Coming Out In Comics

Happy National Coming Out Day! Thank you SO much to everyone who offered storiesyour bravery, diversity, talent, humor, and love makes me proud all over again to be part of the queer comics community. Thanks also to the folks at Prism Comics, who posted my call for stories on their front page, and who work like crazy to support and celebrate queer comics, creators, and fans.
Originally, I had planned this as two postsone about great coming out scenes in comics, and the other focusing on coming out stories from members of the comics community. But as I looked through what I had lined upand heard from youthey started to bleed together.
I considered setting these up with a table of contents and target links but finally decided against itless because I’m lazy than because every single one of these stories deserves your full attention. You don’t get to pick and choose your sexuality; you don’t get to turn a blind eye to lives and experiences; and you don’t get to choose which stories you see.
Some of these stories contain links to comics and stories off-site. Please show their creators and hosts the same respect you would be expected to on the Inside Out forum.
And, a final note to friends in and out of comics: Inside Out is not an inherently political columnbut queer visibility and rights are an inherently political issue. This November, three states have ballot items defining marriage as ‘between one man and one woman.’ If you live in Florida, California, or Arizona, please, please get out to the polls and vote NO against propositions 2, 8, and 102, respectively. And even if you don’t live in those states, take a few minutes to make a donation or some phone calls and strike a blow for equal rights:
And now, stories!
Arion Hunter:
For a long time, I was interested in comics, but could never find a space for myself in the comics culture. The one time I did visit my local store, the man behind the counter watched me the entire time as if he expected me to shoplift. Unsurprisingly, I was suitably scared off of comics after that.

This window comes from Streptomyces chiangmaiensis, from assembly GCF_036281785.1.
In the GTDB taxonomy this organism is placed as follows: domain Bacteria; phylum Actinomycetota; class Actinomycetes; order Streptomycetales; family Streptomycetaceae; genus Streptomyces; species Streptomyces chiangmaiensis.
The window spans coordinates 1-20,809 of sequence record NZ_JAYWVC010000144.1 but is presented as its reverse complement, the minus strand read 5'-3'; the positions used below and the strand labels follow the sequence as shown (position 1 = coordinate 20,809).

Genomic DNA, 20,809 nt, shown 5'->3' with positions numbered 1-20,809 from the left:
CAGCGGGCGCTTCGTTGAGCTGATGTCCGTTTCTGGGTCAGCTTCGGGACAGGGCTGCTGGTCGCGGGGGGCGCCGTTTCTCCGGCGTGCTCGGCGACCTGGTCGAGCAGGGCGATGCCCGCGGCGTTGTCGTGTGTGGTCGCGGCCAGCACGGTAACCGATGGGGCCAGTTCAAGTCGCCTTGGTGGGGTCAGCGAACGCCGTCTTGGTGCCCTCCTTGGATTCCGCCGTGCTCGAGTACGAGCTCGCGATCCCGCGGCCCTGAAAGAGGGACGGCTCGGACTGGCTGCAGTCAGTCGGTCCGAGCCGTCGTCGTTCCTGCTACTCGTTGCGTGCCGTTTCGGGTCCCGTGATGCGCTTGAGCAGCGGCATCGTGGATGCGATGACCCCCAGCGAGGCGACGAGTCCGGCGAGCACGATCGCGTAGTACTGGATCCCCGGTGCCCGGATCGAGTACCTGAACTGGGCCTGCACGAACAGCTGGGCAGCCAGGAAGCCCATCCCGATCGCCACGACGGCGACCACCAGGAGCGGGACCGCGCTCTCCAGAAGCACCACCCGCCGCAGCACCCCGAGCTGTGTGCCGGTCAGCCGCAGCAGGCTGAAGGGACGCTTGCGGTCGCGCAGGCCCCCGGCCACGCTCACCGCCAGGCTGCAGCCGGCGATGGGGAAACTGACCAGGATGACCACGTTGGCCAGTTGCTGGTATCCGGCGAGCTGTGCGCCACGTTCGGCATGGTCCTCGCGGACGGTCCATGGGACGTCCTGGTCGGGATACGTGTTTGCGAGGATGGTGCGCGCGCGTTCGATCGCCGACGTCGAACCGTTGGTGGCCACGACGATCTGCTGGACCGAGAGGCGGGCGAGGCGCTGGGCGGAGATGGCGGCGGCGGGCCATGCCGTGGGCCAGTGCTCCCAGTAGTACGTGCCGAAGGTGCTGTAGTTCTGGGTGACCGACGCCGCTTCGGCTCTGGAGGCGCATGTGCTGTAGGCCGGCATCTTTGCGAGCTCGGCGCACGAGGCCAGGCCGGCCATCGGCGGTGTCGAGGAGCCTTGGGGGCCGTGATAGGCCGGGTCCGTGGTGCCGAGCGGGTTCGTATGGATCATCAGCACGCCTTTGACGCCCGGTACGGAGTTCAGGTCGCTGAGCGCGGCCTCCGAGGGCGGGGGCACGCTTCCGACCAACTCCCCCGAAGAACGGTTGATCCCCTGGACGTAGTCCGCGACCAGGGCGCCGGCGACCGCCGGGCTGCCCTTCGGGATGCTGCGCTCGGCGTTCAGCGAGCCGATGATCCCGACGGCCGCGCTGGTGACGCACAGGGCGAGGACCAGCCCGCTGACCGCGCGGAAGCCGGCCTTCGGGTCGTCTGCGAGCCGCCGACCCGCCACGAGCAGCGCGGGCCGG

So on my first day of college, I randomly ran into another freshman and we hit it off rather well. It turns out she was a huge fan of comics, and so I agreed to head back to her dorm to inspect her collection. I had, up to this point, not been out to anyone around me. As a test of the waters, I made an off-hand comment about ‘probably not meeting another gay person on campus.’ She looks at me, laughs, and says, ‘Well, you just met one.’
She’s still one of my best friends to this day.
Siduri (originally posted at
National Coming Out Day is October 11, so it’s come and gone for 2007 and it’s a long way away for 2008. It’s been a while since I felt any need to mark this holiday. But I recently got into a conversation about gay marriage on a mailing list I frequent, and I realized: for a lot of people, I’m in the closet. I’m a wife and mother, and some people—the people I’ve met recently, including my husband’s wonderful family—wouldn’t have any reason to realize that I’m queer.
So here we go. I’m a bi woman. I’m one hundred percent monogamous and one hundred percent devoted to my husband, but in the past I’ve had girlfriends as well as boyfriends. Not at the same time—that’s called being polyamorous, and it’s a different thing from being bi—I’m bi and I’m monogamous. But I’ve had girlfriends, at least one who I deeply loved, and she’s still important to me. I would never repudiate that part of who I am.